No tomatoes were thrown. None of the candidates fainted and fell off their soapbox. The heckling remained within socially acceptable levels.
Instead, five would-be parliamentarians from Cardiff scored a modest victory in the battle to reconnect Britain's politicians with their public.
The Westminster hopefuls addressed constituents in the first of a series of Independent Live! events that will see 50 candidates in marginal seats take to the stump and face questions.
In front of University Hospital of Wales, in Cardiff's Heath Park, the candidates were quizzed about the future of the NHS, international aid and how they would deal with the record deficit. Alun Williams, 58, a retired union worker, said he was pleased to see the candidates out. "I've been to meetings in the past, but you don't see it much anymore. It's a pity."
Julie Morgan, the incumbent Labour MP for Cardiff North, said she was "independent minded" as an MP and described the hospital as "world class". But there was soon dissent from a neighbouring soapbox. "The choice is five more years of Gordon Brown and putting the economy at risk further, or David Cameron and the Conservatives getting our economy moving," said Karen Robson, Tory candidate for Cardiff Central.
John Dixon, the Lib Dem candidate, said a vote for him was the only way to help Vince Cable become Chancellor. Plaid Cymru's Llywelyn Rhys said the three main Westminster parties had been "self-serving and let the people down"; his would ensure the vulnerable were protected from public services cuts. Christopher von Ruhland, for the Greens, decided to stand after all the 2005 candidates failed to make global warming a priority issue.
"It's great to see them all out and being asked questions by we, the people," said Penny Owen, 54, a retired GP.
Every weekday up to 6 May, 300,000 copies of an edited-down special edition of The Independent are being handed out at train stations, in city centres and in crucial marginal seats. Each edition is covered in a paper jacket, reading (so far), "Rupert Murdoch won't decide this election. You Will," and "Trade union money won't decide this election. You will." Today's jacket reads: "Lebedev won't decide this election. You will" – a reference to our proprietors and their commitment to editorial freedom.
Today the candidates for Bristol North West will meet their public on College Green, by the Queen Victoria statue, at 12.30pm. On Monday we go to Cambridge, on Tuesday Oxford. All are welcome.
Highlights of the day
Lucky escape of the day
A Tory council candidate wearing a John Prescott mask had a lucky escape after knocking over two women, "trying to get" the former Deputy PM during his east London walkabout. He had his collar felt by the constabulary but he can probably count himself fortunate that Prescott – who punched a man who egged him in 2001 – was not in a fighting mood.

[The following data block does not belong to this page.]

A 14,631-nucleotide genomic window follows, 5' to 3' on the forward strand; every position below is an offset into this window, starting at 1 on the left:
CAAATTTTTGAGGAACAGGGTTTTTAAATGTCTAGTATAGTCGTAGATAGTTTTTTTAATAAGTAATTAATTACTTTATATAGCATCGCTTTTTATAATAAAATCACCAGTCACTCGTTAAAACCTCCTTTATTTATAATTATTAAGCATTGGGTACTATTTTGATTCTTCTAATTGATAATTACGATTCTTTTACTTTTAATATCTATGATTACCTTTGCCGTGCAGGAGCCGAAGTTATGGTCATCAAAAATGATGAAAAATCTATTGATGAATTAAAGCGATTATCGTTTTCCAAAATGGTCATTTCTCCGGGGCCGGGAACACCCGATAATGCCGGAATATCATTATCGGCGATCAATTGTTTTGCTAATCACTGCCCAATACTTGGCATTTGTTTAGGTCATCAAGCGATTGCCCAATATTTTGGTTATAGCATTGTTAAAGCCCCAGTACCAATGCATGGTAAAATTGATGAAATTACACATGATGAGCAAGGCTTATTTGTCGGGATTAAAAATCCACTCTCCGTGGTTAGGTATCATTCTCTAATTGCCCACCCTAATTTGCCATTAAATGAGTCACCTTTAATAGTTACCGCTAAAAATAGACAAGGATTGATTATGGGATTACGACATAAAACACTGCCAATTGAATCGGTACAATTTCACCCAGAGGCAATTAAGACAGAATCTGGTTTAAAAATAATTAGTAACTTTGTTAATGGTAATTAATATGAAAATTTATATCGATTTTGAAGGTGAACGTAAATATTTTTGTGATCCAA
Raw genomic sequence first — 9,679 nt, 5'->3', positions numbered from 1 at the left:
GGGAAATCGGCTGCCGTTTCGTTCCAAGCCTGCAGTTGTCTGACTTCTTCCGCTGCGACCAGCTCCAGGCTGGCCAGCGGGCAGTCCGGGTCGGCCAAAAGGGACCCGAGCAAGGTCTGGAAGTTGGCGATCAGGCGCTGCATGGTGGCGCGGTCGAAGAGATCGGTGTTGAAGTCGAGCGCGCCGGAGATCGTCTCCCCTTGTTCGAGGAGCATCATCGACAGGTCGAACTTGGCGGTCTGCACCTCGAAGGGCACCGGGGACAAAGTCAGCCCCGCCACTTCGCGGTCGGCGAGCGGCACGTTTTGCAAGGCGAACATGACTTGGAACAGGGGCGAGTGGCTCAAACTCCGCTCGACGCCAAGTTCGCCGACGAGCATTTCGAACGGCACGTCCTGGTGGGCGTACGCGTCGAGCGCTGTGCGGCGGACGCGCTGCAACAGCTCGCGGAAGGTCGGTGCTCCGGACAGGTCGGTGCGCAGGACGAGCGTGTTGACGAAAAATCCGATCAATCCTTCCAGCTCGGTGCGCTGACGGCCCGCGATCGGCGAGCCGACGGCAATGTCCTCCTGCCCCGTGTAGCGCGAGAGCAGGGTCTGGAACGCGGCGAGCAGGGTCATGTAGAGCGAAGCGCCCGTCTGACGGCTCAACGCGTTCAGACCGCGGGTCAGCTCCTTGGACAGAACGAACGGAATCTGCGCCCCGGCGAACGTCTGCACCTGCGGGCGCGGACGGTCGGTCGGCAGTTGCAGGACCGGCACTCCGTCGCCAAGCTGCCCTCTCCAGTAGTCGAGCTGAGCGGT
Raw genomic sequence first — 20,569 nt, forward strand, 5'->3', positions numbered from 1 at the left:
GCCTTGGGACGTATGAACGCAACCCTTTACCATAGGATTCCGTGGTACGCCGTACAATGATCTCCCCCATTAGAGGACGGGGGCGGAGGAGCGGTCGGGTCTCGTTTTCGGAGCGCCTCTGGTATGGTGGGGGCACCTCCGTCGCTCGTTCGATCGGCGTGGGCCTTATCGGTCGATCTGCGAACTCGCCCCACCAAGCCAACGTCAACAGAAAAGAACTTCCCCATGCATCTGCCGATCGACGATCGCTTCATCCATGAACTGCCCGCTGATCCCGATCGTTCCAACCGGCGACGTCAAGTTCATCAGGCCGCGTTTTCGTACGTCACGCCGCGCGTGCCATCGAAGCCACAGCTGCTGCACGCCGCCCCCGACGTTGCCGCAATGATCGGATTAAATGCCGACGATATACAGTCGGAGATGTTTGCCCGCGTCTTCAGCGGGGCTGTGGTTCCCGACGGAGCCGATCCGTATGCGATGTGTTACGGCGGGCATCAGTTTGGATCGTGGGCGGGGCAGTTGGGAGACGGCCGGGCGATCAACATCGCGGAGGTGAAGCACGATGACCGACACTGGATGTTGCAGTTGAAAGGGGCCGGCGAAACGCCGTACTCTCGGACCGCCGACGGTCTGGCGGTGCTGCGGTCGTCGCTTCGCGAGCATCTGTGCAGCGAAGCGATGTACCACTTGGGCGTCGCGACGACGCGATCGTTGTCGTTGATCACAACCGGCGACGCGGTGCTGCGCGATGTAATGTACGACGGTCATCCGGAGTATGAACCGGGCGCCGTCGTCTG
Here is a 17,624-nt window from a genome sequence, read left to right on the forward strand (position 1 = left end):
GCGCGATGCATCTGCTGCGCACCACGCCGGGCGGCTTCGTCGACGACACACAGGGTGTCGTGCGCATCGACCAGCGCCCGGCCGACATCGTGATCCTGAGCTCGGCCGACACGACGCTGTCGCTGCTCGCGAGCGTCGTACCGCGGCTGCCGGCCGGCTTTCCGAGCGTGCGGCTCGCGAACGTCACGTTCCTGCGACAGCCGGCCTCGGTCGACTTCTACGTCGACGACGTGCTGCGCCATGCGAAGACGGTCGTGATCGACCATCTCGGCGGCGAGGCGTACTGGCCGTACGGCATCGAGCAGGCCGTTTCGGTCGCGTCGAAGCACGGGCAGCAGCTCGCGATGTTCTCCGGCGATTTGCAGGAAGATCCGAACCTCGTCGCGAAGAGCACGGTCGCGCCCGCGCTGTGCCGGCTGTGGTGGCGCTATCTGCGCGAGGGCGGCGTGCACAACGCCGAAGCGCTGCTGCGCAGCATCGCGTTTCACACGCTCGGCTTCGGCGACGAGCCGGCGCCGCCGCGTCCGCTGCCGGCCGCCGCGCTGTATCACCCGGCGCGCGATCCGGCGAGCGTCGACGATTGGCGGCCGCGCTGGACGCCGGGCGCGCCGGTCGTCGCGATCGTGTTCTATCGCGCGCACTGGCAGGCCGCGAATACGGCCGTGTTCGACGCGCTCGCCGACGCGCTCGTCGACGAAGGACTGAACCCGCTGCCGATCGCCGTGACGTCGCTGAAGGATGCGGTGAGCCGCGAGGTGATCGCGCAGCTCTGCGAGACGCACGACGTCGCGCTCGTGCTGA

Bad omen of the day
After going for Nick Clegg all guns blazing, is George Osborne next on The Mail's hitlist? The paper's website asks readers 'Who would make the best Chancellor?' It offers the options: Ken Clarke, Alistair Darling and Vince Cable.
Hollywood moment of the day
Ed Balls is not a man to miss out on a photo op. With polls giving the Tories a decent chance of taking the seat, the Guido Fawkes blog reports that the Morley and Outwood candidate "muscled in" on a snap with the Mayoress of Morley, saying: "Do you know who I am? I'm the Secretary of State!"
Tasteful leaflet of the day
A Ukip leaflet in Lancaster highlights the Eurosceptic party's hitherto obscure concern for the fate of the Native Americans. Its headline, above a photo of a Native American, reads: "He used to ignore immigration... Now he lives on a reservation."
Twitter trend of the day
The Twittersphere is mocking the anti-Clegg onslaught in certain sections of the media. One of the best: "In tomorrow's daily mail: clegg thrashes oap with stick. Drunken clegg vomits on diana memorial. And clegg: my squirrel porn shame."
Unlikely Lib Dems of the day
Members of the press were braced for an English Defence League-style protest as they waited for Nick Clegg to arrive at a Bristol nursery, as a number of muscle-bound gents turned up. Happily, they turned out to be promoting Paddy Power's odds of 8-1 for Clegg to be the next PM. "Funnily enough, most of us are Lib Dems," claimed one heavy.
Progressive alliance of the day
Former Labour cabinet minister James "Jim" Purnell leaps to the defence of Nick Clegg in the face of this week's right-wing press onslaught. "The Tory press in full smear mode really is a disgusting sight," he tweets. Next stop, coalition?
Kevin Rawlinson, Olivia Alabaster and Tom Brooks-PollockReuse content